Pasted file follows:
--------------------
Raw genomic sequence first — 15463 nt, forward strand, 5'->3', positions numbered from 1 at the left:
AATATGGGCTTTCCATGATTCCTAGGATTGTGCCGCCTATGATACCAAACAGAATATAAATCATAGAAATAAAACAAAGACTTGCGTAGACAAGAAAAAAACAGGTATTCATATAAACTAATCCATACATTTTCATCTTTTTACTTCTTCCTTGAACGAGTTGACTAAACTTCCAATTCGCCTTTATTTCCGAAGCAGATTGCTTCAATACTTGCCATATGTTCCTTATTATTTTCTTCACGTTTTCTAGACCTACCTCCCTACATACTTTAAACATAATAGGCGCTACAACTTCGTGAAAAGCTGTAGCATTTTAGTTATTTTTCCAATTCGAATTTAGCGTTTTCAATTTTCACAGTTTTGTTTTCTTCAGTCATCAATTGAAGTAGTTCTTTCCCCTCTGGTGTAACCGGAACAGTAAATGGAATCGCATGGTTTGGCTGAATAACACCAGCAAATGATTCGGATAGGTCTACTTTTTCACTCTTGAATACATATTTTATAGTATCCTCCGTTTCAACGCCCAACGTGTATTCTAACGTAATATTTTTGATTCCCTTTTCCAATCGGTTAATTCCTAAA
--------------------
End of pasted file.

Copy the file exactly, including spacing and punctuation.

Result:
Raw genomic sequence first — 15463 nt, forward strand, 5'->3', positions numbered from 1 at the left:
AATATGGGCTTTCCATGATTCCTAGGATTGTGCCGCCTATGATACCAAACAGAATATAAATCATAGAAATAAAACAAAGACTTGCGTAGACAAGAAAAAAACAGGTATTCATATAAACTAATCCATACATTTTCATCTTTTTACTTCTTCCTTGAACGAGTTGACTAAACTTCCAATTCGCCTTTATTTCCGAAGCAGATTGCTTCAATACTTGCCATATGTTCCTTATTATTTTCTTCACGTTTTCTAGACCTACCTCCCTACATACTTTAAACATAATAGGCGCTACAACTTCGTGAAAAGCTGTAGCATTTTAGTTATTTTTCCAATTCGAATTTAGCGTTTTCAATTTTCACAGTTTTGTTTTCTTCAGTCATCAATTGAAGTAGTTCTTTCCCCTCTGGTGTAACCGGAACAGTAAATGGAATCGCATGGTTTGGCTGAATAACACCAGCAAATGATTCGGATAGGTCTACTTTTTCACTCTTGAATACATATTTTATAGTATCCTCCGTTTCAACGCCCAACGTGTATTCTAACGTAATATTTTTGATTCCCTTTTCCAATCGGTTAATTCCTAAA